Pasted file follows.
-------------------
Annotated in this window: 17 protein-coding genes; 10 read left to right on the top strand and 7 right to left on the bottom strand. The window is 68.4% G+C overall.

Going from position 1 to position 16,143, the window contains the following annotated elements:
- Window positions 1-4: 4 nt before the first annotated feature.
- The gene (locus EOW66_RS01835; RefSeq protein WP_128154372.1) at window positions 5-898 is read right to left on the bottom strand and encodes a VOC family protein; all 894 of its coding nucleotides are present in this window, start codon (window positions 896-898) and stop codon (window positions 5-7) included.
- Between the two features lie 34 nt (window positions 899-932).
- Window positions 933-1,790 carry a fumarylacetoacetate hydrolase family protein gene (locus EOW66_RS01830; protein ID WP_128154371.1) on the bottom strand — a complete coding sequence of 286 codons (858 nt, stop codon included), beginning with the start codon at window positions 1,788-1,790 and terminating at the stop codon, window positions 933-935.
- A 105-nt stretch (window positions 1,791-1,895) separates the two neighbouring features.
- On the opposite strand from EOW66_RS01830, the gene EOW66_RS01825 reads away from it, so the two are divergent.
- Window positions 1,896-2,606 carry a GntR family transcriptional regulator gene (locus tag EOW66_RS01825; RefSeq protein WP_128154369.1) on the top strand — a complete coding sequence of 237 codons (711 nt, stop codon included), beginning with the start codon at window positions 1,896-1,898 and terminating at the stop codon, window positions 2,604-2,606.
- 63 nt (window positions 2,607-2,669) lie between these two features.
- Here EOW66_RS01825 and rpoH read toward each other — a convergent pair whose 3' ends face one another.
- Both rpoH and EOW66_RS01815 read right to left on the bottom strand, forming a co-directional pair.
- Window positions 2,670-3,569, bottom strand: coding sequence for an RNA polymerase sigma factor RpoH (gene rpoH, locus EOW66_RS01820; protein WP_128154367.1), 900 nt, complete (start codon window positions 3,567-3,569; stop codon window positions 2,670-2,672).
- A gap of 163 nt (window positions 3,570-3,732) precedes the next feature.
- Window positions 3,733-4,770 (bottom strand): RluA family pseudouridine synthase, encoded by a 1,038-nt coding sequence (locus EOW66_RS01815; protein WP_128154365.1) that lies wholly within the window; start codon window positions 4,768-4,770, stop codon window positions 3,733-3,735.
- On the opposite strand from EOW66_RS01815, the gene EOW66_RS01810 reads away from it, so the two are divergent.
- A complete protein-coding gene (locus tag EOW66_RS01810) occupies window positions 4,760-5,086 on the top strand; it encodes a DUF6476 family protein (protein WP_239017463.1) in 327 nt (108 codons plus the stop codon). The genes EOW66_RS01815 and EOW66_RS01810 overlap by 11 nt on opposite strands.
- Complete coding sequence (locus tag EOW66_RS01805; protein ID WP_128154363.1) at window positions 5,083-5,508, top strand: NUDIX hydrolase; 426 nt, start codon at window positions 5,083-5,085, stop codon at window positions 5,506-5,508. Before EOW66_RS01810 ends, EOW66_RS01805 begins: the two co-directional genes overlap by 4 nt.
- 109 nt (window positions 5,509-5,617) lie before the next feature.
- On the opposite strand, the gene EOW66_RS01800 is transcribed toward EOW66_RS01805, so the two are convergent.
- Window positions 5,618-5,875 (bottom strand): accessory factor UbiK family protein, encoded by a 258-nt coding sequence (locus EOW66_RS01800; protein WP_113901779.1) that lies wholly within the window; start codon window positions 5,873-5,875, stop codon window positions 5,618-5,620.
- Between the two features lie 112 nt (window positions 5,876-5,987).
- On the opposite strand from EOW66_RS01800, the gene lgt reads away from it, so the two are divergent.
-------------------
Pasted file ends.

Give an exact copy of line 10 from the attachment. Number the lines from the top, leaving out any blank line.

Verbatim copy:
- 63 nt (window positions 2,607-2,669) lie between these two features.